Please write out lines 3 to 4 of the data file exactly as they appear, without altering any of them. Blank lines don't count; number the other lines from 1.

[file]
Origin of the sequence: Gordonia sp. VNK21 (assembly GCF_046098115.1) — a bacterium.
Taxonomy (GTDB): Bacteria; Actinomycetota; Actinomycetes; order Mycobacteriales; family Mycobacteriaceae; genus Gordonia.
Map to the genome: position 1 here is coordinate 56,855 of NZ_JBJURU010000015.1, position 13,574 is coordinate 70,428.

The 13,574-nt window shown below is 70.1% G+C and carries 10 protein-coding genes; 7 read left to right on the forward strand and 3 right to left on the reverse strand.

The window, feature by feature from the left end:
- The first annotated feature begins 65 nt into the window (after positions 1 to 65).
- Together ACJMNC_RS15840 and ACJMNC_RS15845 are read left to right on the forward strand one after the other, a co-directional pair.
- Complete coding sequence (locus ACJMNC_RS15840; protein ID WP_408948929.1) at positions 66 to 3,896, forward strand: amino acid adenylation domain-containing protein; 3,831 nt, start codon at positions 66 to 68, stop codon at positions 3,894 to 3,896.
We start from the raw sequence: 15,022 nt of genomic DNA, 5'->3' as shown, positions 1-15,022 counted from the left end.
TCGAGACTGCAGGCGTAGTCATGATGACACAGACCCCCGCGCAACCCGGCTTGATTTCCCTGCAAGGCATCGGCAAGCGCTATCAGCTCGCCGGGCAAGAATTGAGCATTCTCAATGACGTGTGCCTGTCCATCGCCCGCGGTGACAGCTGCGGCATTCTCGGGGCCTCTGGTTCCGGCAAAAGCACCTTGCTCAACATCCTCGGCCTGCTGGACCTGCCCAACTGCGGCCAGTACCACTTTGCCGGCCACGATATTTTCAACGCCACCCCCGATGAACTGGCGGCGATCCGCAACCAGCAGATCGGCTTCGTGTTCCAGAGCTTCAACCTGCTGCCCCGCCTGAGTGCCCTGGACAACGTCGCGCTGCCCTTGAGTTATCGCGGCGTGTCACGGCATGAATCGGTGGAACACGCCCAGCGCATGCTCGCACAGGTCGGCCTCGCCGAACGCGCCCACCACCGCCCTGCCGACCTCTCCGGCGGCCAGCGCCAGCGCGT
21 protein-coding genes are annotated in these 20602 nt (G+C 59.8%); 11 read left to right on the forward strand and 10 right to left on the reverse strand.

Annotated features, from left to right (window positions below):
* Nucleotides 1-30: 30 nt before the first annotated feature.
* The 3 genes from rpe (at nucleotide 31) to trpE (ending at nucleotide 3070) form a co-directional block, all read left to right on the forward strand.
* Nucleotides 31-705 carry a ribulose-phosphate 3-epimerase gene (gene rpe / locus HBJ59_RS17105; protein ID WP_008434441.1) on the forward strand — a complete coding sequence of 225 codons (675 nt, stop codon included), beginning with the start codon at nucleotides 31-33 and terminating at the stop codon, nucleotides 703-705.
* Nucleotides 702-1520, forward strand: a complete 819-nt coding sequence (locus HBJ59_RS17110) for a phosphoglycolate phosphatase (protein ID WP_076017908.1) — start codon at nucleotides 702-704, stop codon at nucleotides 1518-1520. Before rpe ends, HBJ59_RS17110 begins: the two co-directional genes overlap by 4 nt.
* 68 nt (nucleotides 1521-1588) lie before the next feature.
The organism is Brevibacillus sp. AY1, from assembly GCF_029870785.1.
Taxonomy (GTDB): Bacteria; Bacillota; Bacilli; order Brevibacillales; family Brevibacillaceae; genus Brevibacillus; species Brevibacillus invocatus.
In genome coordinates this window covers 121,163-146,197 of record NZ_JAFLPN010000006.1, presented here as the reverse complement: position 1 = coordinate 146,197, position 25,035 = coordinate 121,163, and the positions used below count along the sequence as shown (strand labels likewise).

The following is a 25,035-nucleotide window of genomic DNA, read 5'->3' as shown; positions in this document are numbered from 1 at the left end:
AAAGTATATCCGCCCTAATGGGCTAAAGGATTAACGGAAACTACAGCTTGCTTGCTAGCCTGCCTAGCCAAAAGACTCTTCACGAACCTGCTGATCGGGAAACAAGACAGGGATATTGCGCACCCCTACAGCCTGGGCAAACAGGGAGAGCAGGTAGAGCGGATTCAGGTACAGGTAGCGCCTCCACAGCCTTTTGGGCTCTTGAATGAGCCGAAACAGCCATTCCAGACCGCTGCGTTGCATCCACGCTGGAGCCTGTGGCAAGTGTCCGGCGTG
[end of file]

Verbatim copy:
Map to the genome: position 1 here is coordinate 56,855 of NZ_JBJURU010000015.1, position 13,574 is coordinate 70,428.

The 13,574-nt window shown below is 70.1% G+C and carries 10 protein-coding genes; 7 read left to right on the forward strand and 3 right to left on the reverse strand.